Early every morning, usually between seven and eight a.m., Dr. Greene came to see me. We talked about how I slept and the status of my anxiety, depression and suicidal thoughts. He adjusted my medication as needed. Normally I wouldn’t want to see anyone at that time of day, but I wasn’t sleeping anyway, so it didn’t matter.
The main programming in the hospital was the groups, which started at 9 a.m. and went until lunch. They started again after lunch and continued until about 2 p.m. For most people, groups perform very important functions in a hospital stay. For one, they provide structure to the day, giving something positive to do instead of watching TV or sleeping all day. They get patients out of their rooms, interacting with others. They provide useful information as well as a forum to discuss issues with others who can relate.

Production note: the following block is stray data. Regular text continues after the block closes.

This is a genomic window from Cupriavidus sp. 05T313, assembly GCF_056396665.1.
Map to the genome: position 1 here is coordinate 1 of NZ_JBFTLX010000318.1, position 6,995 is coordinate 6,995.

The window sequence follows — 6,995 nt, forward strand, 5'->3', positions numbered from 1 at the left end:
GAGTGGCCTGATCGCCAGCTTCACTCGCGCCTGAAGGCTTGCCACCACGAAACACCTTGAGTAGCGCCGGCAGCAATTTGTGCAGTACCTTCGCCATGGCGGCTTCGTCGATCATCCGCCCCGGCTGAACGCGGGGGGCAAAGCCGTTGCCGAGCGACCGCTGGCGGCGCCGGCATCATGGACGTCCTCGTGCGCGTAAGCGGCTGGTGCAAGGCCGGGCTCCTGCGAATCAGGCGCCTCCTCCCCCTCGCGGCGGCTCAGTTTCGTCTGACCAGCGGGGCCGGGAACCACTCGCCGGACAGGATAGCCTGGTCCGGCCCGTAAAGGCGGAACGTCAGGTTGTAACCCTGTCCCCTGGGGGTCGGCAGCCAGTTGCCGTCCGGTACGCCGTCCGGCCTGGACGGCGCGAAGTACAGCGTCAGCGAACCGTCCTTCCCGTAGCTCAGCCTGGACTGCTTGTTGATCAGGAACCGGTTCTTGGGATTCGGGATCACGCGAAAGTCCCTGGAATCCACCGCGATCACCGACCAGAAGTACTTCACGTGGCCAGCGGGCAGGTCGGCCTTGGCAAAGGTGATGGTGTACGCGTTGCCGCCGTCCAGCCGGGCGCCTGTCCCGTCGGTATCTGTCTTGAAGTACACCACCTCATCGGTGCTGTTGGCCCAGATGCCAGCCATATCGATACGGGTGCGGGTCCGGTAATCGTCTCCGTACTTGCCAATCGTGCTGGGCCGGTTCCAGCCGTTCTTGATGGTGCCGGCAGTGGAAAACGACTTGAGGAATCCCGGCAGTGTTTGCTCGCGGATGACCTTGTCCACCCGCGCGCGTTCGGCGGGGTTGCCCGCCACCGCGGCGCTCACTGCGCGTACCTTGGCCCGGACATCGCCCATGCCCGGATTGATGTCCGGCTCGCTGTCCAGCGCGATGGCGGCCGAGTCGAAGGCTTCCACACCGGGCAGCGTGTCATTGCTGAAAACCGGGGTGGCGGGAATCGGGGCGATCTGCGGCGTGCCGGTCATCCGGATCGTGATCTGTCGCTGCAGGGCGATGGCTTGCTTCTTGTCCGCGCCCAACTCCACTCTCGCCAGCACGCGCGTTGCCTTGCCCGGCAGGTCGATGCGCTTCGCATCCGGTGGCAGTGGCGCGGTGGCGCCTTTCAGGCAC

The first group of the day was always Wrap-up, during which goals were set for the day. Wrap-up was also held in the evening, so everyone could report on how they did on their goals that day. I wasn’t sure what we were wrapping up in the morning. I didn’t care about living, let alone setting goals for the day, so I didn’t want to attend.
There was also Nursing group, during which a nurse usually did a general educational session on topics like coping with stress or anxiety, or the symptoms of depression. If I were myself I could have led these groups. I didn’t see the point in attending.
Another group was Occupational Therapy, held in the craft room which was on a different floor of the building, and was full of scissors and other sharp items. I couldn’t attend due to being on suicide precautions. It was fine with me, as I had no desire to make collages out of pictures I cut out of a magazine, or make key chains out of beads.